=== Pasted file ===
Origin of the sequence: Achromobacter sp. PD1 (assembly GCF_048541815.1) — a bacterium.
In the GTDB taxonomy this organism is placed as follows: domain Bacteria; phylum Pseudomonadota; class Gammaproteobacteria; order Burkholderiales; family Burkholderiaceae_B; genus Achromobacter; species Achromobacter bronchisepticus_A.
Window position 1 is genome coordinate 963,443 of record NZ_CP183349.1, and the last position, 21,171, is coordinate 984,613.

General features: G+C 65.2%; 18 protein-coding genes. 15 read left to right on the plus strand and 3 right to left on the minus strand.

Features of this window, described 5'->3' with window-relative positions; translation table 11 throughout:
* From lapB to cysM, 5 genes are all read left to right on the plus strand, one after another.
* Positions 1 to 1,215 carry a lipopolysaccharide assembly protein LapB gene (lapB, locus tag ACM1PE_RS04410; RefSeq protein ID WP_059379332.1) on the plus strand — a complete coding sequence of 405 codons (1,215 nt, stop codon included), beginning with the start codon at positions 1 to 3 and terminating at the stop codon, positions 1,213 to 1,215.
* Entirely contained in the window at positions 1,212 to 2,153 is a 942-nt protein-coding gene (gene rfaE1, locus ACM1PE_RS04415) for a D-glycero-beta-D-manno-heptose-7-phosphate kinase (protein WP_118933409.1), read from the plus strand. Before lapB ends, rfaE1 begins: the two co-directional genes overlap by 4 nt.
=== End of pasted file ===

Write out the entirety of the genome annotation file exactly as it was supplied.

Origin of the sequence: Achromobacter sp. PD1 (assembly GCF_048541815.1) — a bacterium.
In the GTDB taxonomy this organism is placed as follows: domain Bacteria; phylum Pseudomonadota; class Gammaproteobacteria; order Burkholderiales; family Burkholderiaceae_B; genus Achromobacter; species Achromobacter bronchisepticus_A.
Window position 1 is genome coordinate 963,443 of record NZ_CP183349.1, and the last position, 21,171, is coordinate 984,613.

General features: G+C 65.2%; 18 protein-coding genes. 15 read left to right on the plus strand and 3 right to left on the minus strand.

Features of this window, described 5'->3' with window-relative positions; translation table 11 throughout:
* From lapB to cysM, 5 genes are all read left to right on the plus strand, one after another.
* Positions 1 to 1,215 carry a lipopolysaccharide assembly protein LapB gene (lapB, locus tag ACM1PE_RS04410; RefSeq protein ID WP_059379332.1) on the plus strand — a complete coding sequence of 405 codons (1,215 nt, stop codon included), beginning with the start codon at positions 1 to 3 and terminating at the stop codon, positions 1,213 to 1,215.
* Entirely contained in the window at positions 1,212 to 2,153 is a 942-nt protein-coding gene (gene rfaE1, locus ACM1PE_RS04415) for a D-glycero-beta-D-manno-heptose-7-phosphate kinase (protein WP_118933409.1), read from the plus strand. Before lapB ends, rfaE1 begins: the two co-directional genes overlap by 4 nt.